Not sure if the author is fond of photography, but the idea of bringing in photography, especially with the fact that it was so scarce in the old days, so that it could capture single moments and bring you back there, as well as possibly finding evidence, its just, ah. Tbh this book is really deep in the sense that I could analyse this like Lolita (shut up Joanne don’t ruin your reader’s lives by bringing up Lolita one more time), with the themes, personalities of characters etc.
And when these photographs just mean way more than these, when its most important meaning in the book is to act as capturing a moment of memory…

And while this book might not be thrilling or exciting or anything, if you enjoy a simple but devastating piece that ties in with a town that doesn’t even have a Wikipedia page, or if you’re simply not feeling fantasy, romance, but just pure “lost, loneliness, hollow” (50% ROLL CREDITS), do try picking up Wolf Hollow and checking it own.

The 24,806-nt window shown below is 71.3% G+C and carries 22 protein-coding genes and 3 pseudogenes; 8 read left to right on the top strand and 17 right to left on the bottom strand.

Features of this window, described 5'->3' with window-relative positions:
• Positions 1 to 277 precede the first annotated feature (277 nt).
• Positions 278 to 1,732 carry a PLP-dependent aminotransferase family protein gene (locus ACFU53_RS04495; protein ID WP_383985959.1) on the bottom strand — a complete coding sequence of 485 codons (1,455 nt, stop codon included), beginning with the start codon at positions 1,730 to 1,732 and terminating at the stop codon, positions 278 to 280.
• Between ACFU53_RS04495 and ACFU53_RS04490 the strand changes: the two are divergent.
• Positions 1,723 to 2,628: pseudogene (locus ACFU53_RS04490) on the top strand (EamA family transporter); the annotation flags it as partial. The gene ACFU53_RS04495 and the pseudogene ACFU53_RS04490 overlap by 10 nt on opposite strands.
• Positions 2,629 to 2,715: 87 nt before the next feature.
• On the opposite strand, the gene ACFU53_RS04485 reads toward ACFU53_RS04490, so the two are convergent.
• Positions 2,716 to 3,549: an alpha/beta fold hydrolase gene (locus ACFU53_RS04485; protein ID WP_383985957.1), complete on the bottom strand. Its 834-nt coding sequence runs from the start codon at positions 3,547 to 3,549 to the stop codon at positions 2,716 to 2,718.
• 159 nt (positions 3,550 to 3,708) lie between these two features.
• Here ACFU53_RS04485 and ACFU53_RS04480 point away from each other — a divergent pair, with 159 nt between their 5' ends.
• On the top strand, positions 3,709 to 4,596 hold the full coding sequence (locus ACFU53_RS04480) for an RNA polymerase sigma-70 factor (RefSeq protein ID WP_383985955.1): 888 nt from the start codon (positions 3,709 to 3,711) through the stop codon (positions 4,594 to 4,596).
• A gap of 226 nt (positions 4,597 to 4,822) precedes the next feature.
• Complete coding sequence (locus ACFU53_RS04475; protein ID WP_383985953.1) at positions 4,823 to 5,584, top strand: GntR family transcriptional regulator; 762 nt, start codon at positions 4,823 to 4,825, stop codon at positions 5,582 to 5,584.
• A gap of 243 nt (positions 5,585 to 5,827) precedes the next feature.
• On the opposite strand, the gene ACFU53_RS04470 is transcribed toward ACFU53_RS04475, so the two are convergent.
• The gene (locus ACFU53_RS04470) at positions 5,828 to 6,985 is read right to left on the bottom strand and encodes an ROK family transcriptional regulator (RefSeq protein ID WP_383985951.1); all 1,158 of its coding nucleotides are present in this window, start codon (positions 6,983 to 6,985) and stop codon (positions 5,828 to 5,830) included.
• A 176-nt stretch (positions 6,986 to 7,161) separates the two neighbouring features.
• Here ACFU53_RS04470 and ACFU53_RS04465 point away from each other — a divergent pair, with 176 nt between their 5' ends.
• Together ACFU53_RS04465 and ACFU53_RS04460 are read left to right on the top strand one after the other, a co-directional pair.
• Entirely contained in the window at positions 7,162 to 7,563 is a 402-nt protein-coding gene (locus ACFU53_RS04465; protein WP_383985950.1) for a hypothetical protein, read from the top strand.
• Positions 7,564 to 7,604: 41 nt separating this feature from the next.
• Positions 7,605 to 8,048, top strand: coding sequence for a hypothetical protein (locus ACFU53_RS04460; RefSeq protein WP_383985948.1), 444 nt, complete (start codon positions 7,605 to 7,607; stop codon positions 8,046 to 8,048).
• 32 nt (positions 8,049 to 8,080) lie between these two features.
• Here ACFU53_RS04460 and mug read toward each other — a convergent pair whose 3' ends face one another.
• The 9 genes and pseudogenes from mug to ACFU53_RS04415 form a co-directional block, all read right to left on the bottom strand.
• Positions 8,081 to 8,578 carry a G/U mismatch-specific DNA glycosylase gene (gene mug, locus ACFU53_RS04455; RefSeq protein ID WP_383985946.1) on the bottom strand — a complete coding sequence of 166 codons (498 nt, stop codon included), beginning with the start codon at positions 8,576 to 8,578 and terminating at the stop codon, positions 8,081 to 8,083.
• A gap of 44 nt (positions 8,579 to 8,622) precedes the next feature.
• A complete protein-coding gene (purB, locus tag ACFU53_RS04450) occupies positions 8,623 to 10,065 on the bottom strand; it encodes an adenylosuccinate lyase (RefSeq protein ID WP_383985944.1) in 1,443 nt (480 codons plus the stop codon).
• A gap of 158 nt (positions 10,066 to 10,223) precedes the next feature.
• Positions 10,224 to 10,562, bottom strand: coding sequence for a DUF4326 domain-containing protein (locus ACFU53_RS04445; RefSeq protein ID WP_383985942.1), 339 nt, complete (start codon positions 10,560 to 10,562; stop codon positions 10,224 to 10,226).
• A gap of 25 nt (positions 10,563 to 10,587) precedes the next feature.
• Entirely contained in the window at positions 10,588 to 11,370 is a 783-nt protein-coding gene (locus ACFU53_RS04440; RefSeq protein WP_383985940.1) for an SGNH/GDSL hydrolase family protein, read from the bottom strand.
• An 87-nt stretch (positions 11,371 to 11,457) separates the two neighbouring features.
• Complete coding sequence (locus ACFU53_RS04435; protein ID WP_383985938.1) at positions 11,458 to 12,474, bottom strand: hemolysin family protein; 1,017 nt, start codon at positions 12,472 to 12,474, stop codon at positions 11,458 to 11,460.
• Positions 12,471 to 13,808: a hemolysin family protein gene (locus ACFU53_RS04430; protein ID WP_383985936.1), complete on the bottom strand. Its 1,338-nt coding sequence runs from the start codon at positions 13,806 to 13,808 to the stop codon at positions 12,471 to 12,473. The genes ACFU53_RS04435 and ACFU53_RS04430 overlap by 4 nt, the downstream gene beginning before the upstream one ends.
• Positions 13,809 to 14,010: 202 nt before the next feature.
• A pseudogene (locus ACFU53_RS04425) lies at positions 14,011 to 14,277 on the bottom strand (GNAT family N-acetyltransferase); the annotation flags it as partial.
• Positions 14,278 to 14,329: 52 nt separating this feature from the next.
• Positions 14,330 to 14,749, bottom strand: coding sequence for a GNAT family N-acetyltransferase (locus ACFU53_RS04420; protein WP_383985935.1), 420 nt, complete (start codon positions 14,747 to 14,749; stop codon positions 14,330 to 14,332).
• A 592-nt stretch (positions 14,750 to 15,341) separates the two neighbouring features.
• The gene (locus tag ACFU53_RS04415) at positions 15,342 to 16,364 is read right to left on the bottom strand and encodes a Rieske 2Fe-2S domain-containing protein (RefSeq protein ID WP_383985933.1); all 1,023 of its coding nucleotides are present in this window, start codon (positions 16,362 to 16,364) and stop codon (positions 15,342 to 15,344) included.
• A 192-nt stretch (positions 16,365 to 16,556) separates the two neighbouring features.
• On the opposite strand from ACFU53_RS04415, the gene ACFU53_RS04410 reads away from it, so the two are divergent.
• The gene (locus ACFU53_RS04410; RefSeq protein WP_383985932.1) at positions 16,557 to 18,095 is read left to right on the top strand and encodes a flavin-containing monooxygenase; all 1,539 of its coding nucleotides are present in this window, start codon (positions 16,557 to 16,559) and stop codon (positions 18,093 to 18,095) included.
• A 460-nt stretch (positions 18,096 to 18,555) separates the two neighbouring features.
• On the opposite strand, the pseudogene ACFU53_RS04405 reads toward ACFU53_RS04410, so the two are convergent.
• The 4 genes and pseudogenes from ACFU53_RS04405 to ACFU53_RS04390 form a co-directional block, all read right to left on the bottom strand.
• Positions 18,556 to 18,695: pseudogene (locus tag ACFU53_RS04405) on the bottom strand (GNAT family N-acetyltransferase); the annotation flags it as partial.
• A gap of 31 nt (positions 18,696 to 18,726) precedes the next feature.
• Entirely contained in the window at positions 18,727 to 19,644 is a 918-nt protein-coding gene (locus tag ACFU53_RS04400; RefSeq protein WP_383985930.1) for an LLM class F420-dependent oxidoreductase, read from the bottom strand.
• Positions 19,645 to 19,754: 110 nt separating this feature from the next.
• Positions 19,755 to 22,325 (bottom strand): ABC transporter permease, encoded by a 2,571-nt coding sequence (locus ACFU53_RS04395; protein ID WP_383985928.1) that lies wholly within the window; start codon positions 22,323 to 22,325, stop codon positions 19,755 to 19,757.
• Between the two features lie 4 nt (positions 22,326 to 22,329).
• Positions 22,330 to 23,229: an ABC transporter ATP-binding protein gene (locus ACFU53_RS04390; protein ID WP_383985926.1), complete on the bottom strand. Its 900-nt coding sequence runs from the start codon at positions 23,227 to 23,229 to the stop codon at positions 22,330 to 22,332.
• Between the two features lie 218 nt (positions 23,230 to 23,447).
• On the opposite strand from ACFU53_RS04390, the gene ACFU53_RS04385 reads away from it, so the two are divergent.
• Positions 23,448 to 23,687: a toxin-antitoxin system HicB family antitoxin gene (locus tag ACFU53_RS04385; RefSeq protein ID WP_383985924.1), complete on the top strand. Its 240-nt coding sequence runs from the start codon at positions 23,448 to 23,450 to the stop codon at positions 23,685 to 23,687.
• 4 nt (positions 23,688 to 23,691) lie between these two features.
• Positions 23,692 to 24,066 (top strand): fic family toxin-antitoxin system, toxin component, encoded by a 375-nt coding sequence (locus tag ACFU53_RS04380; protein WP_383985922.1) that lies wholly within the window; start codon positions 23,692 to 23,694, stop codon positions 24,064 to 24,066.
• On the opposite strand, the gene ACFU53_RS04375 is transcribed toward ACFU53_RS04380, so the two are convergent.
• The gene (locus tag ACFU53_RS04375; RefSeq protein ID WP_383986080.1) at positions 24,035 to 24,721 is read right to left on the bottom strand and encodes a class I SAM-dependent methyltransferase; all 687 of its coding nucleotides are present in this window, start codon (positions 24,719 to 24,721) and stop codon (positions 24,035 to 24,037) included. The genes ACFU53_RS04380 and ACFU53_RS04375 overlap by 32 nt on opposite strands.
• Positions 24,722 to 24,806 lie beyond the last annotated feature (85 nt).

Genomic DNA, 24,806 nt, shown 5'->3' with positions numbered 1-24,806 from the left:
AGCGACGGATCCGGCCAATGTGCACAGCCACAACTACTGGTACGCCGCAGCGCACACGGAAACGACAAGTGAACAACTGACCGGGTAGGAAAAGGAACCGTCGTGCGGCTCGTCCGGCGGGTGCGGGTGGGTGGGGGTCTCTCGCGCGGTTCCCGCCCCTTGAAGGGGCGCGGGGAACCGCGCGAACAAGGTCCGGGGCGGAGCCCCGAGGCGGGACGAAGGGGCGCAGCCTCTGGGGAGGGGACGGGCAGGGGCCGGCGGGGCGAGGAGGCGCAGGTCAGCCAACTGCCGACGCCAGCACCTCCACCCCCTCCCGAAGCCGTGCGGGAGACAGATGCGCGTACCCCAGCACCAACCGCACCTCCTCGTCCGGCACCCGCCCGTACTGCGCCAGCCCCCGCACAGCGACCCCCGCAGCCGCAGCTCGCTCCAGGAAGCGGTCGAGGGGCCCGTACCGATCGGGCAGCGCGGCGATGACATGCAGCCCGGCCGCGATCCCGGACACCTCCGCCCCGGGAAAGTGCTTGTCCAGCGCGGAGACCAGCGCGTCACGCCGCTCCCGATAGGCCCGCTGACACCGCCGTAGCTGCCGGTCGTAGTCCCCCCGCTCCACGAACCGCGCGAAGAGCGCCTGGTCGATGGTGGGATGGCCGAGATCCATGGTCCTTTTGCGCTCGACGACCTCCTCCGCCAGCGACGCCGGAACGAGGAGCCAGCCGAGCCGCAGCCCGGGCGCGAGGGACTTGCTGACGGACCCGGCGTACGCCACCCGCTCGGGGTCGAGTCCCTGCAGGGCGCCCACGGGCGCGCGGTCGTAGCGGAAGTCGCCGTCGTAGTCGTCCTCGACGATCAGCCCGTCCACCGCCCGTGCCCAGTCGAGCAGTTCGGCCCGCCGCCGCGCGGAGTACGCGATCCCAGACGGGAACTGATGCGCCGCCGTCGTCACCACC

AGE GROUP SUGGESTION HAS NO BOUNDARY PEOPLE
I CAN READ MIDDLE GRADES DESPITE MY PREFERRED GENRE BEING YOUNG ADULT, AND SO CAN YOU!

 

Book Review: Unforgiven – Lauren Kate

 

I kept seeing this as part of the “Fallen Book Review Catch Up Franchise” when this book is a new read. So this book was finished on December 31, 2016. Now it’s uh, whats the date? January 21. Lol me.


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Name: Unforgiven
Author: Lauren Kate
Publisher(s): Delacorte Press (Corgi, Doubleday, Ember)
Release Date: November 10, 2015

Synopsis

It’s the book FALLEN fans have been waiting for: Cam’s story, the brooding, bad-boy dark angel readers love.

High school can be hell.

Cam knows what it’s like to be haunted. He’s spent more time in Hell than any angel ever should. And his freshest Hell is high school, where Lilith, the girl he can’t stop loving, is serving out a punishment for his crimes.

Cam made a bet with Lucifer: he has fifteen days to convince the only girl who really matters to him to love him again. If he succeeds, Lilith will be allowed back into the world, and they can live their lives together. But if he fails…there’s a special place in Hell just for him.

Tick-tock.

Spread your wings and cry as bad boy dark angel Cam finally reveals his anguished heart in the epic new FALLEN novel, UNFORGIVEN.


Book Cover Comments

Hi Cam.

Tbh I can’t really determine what’s behind Cam, but I love the sky blue color. It’s perfect, and 100 points for Cam and the perfect blue “waves”.


The Review